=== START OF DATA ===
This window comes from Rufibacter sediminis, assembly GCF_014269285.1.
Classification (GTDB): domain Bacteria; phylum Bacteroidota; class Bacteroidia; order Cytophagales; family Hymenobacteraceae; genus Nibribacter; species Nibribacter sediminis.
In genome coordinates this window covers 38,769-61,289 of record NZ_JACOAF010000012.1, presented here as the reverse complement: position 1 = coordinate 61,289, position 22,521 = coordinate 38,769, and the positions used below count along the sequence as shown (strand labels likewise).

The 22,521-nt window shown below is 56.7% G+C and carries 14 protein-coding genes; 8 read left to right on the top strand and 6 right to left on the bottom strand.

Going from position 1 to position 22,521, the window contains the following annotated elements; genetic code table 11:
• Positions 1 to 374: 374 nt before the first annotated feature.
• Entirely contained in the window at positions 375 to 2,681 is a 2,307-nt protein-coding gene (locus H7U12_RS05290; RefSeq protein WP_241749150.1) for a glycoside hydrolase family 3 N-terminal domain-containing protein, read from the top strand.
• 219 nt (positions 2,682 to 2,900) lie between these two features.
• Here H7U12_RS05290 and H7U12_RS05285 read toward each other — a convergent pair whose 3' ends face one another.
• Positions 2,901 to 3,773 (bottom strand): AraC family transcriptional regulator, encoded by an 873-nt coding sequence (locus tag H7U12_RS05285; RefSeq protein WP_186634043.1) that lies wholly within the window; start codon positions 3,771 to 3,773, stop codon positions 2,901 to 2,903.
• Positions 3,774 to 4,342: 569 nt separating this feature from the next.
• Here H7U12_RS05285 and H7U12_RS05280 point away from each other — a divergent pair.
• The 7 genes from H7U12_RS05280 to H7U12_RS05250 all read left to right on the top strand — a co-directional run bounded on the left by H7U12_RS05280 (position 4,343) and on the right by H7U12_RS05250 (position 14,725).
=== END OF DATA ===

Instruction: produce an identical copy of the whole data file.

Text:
This window comes from Rufibacter sediminis, assembly GCF_014269285.1.
Classification (GTDB): domain Bacteria; phylum Bacteroidota; class Bacteroidia; order Cytophagales; family Hymenobacteraceae; genus Nibribacter; species Nibribacter sediminis.
In genome coordinates this window covers 38,769-61,289 of record NZ_JACOAF010000012.1, presented here as the reverse complement: position 1 = coordinate 61,289, position 22,521 = coordinate 38,769, and the positions used below count along the sequence as shown (strand labels likewise).

The 22,521-nt window shown below is 56.7% G+C and carries 14 protein-coding genes; 8 read left to right on the top strand and 6 right to left on the bottom strand.

Going from position 1 to position 22,521, the window contains the following annotated elements; genetic code table 11:
• Positions 1 to 374: 374 nt before the first annotated feature.
• Entirely contained in the window at positions 375 to 2,681 is a 2,307-nt protein-coding gene (locus H7U12_RS05290; RefSeq protein WP_241749150.1) for a glycoside hydrolase family 3 N-terminal domain-containing protein, read from the top strand.
• 219 nt (positions 2,682 to 2,900) lie between these two features.
• Here H7U12_RS05290 and H7U12_RS05285 read toward each other — a convergent pair whose 3' ends face one another.
• Positions 2,901 to 3,773 (bottom strand): AraC family transcriptional regulator, encoded by an 873-nt coding sequence (locus tag H7U12_RS05285; RefSeq protein WP_186634043.1) that lies wholly within the window; start codon positions 3,771 to 3,773, stop codon positions 2,901 to 2,903.
• Positions 3,774 to 4,342: 569 nt separating this feature from the next.
• Here H7U12_RS05285 and H7U12_RS05280 point away from each other — a divergent pair.
• The 7 genes from H7U12_RS05280 to H7U12_RS05250 all read left to right on the top strand — a co-directional run bounded on the left by H7U12_RS05280 (position 4,343) and on the right by H7U12_RS05250 (position 14,725).